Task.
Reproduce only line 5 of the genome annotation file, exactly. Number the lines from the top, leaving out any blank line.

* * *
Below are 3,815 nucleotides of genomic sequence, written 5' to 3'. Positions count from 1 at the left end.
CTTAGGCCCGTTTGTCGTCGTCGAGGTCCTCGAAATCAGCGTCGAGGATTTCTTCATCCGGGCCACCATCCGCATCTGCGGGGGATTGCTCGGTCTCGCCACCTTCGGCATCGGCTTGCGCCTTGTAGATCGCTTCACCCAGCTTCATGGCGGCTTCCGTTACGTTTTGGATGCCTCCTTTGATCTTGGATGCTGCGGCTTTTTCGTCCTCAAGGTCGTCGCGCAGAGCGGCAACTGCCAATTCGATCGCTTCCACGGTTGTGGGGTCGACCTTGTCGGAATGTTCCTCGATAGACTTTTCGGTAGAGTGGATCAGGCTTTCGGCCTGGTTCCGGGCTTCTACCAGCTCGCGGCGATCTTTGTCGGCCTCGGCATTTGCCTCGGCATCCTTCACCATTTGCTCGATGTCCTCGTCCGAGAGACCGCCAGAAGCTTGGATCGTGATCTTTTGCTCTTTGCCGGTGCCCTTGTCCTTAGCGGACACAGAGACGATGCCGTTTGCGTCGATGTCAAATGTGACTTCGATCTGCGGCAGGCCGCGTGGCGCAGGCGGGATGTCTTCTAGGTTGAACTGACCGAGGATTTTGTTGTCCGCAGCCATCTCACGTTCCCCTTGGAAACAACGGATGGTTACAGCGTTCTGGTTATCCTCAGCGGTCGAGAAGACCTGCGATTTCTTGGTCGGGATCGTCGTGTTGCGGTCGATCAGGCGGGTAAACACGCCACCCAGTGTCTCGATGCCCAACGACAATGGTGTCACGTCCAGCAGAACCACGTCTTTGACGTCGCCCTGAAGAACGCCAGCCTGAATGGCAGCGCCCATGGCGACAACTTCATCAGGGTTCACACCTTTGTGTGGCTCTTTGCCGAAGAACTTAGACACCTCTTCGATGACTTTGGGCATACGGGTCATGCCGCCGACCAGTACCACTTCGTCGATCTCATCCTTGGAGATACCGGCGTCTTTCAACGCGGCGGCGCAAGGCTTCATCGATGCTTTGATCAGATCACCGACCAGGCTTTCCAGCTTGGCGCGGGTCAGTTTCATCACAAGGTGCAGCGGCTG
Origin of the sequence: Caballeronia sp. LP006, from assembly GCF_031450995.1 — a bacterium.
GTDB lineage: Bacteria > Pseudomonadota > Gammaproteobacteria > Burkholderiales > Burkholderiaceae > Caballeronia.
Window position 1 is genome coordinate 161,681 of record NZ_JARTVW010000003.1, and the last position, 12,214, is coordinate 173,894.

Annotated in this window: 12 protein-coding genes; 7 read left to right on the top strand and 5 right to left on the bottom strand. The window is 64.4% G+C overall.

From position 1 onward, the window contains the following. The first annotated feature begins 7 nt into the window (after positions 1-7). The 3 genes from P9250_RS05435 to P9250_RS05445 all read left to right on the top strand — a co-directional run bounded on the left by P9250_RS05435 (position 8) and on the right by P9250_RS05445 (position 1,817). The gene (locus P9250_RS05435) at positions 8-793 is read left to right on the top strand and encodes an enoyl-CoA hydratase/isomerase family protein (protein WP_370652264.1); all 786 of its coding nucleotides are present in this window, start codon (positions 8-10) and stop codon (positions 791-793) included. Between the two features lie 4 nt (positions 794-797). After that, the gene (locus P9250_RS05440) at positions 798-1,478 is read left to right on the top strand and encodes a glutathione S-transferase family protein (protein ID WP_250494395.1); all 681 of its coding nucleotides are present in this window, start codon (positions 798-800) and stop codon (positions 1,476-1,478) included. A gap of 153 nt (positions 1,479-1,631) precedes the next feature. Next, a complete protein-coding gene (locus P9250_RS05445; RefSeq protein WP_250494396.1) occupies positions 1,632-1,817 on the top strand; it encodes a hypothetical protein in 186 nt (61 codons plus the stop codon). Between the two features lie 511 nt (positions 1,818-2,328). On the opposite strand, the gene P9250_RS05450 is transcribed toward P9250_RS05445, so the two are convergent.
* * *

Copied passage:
Window position 1 is genome coordinate 161,681 of record NZ_JARTVW010000003.1, and the last position, 12,214, is coordinate 173,894.